02 Sep 2008 How to Select an Eco Friendly Void Fill, Part 2
In the first part of this series, I described five general types of void fill —
- Loose fill materials
- Industrial papers
- Flexible foams and bubble material
- Expandable foam
- Inflatable air pillows
Now let’s look at the qualities you may need from your void fill material, and see how the various options stack up.
Surface protection. For glass, metal, and scratch-sensitive plastics, polypropylene (PP) foams are the least abrasive option, followed by polyethylene (PE) foams and bubble. Industrial papers, depending on the grade, may also work.
Dust free. Loose fill, whether polystyrene or one of the various biodegradable varieties, are prone to flaking. Industrial papers sometimes contain dust as a result of the trimming process. For shipping things such as pharmaceutical or personal health care products, look in other directions for void fill.
Cushioning. Expandable foams, which hold a product tightly in place, provide the best cushioning function, though they may be overkill. Foams and bubble are the next best choice, followed by air pillows, industrial papers, and loose fill. When considering your cushioning needs, take into account the entire package, not just the void fill. For instance, if you are using loose fill, a switch to air pillows may allow you to use a smaller corrugated box. If that’s the case, you will reduce the total amount of packaging used, and your total packaging cost as well.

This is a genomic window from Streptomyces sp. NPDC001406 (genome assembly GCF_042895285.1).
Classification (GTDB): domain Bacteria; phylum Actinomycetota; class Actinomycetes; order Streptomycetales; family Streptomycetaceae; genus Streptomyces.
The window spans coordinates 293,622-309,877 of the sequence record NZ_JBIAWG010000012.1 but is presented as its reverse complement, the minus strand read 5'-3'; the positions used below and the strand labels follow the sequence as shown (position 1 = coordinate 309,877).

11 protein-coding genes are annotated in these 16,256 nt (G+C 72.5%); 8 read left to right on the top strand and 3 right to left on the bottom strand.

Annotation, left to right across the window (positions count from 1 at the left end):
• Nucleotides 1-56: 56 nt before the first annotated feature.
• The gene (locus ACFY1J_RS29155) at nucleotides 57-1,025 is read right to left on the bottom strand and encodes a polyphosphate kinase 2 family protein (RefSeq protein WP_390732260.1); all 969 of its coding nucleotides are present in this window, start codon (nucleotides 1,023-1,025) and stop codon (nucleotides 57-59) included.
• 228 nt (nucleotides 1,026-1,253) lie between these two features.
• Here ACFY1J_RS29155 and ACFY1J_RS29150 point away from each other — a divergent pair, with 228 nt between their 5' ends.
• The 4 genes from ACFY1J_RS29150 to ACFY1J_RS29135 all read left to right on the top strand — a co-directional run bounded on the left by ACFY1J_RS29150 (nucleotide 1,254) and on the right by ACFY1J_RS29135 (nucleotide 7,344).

Lightweight. The heavier the void fill, the more expensive the shipping costs and the more energy required for transport. For a given volume, industrial papers and paper-based loose fill materials are the heaviest among the five void fill types. Expandable foam weight varies depending on density, but in almost all cases it will exceed the weight of flexible foams and bubble. For many years, polystyrene loose fill was the lightest weight option, but today, air pillows are lighter still.
Cost. Expandable foams and flexible foams tend to be the most expensive per cubic foot. Bubble materials range from very expensive to moderate, depending mainly on overall bubble thickness and what type of coating, if any, is applied to the material to keep air sealed in. Industrial papers are one step up in cost from air pillows and polystyrene loose fill. The best ways to compare cost of void fill materials are cost per cubic foot and cost per application. As I mentioned earlier, different void fill can involve changes to other components of the package, making cost per application the ultimate test.
(Photo – Bubble Wrap, by Hey Paul on Flickr)